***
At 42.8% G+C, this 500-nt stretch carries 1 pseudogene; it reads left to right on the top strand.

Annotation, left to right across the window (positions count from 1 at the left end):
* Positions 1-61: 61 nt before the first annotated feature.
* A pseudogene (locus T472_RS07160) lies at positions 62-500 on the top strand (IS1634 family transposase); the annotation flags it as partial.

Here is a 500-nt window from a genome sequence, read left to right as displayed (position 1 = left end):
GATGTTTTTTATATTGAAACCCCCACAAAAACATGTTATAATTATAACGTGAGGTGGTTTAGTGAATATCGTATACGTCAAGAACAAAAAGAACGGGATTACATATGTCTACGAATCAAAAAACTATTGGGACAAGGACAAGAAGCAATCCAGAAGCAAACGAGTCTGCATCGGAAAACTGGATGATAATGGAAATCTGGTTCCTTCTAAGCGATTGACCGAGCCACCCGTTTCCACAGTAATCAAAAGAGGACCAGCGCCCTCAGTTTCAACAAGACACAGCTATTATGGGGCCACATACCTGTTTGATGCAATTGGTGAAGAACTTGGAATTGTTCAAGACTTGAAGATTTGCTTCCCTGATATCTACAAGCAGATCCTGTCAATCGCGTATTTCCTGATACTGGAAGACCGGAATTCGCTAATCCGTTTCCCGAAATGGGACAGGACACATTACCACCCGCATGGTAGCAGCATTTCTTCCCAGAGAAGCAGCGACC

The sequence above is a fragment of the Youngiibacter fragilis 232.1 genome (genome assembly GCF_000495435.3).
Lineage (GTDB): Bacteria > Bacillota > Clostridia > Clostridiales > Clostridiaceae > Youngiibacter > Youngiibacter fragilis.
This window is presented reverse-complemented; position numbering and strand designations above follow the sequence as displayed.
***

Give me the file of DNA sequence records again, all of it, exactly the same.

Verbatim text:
At 42.8% G+C, this 500-nt stretch carries 1 pseudogene; it reads left to right on the top strand.

Annotation, left to right across the window (positions count from 1 at the left end):
* Positions 1-61: 61 nt before the first annotated feature.
* A pseudogene (locus T472_RS07160) lies at positions 62-500 on the top strand (IS1634 family transposase); the annotation flags it as partial.

Here is a 500-nt window from a genome sequence, read left to right as displayed (position 1 = left end):
GATGTTTTTTATATTGAAACCCCCACAAAAACATGTTATAATTATAACGTGAGGTGGTTTAGTGAATATCGTATACGTCAAGAACAAAAAGAACGGGATTACATATGTCTACGAATCAAAAAACTATTGGGACAAGGACAAGAAGCAATCCAGAAGCAAACGAGTCTGCATCGGAAAACTGGATGATAATGGAAATCTGGTTCCTTCTAAGCGATTGACCGAGCCACCCGTTTCCACAGTAATCAAAAGAGGACCAGCGCCCTCAGTTTCAACAAGACACAGCTATTATGGGGCCACATACCTGTTTGATGCAATTGGTGAAGAACTTGGAATTGTTCAAGACTTGAAGATTTGCTTCCCTGATATCTACAAGCAGATCCTGTCAATCGCGTATTTCCTGATACTGGAAGACCGGAATTCGCTAATCCGTTTCCCGAAATGGGACAGGACACATTACCACCCGCATGGTAGCAGCATTTCTTCCCAGAGAAGCAGCGACC

The sequence above is a fragment of the Youngiibacter fragilis 232.1 genome (genome assembly GCF_000495435.3).
Lineage (GTDB): Bacteria > Bacillota > Clostridia > Clostridiales > Clostridiaceae > Youngiibacter > Youngiibacter fragilis.
This window is presented reverse-complemented; position numbering and strand designations above follow the sequence as displayed.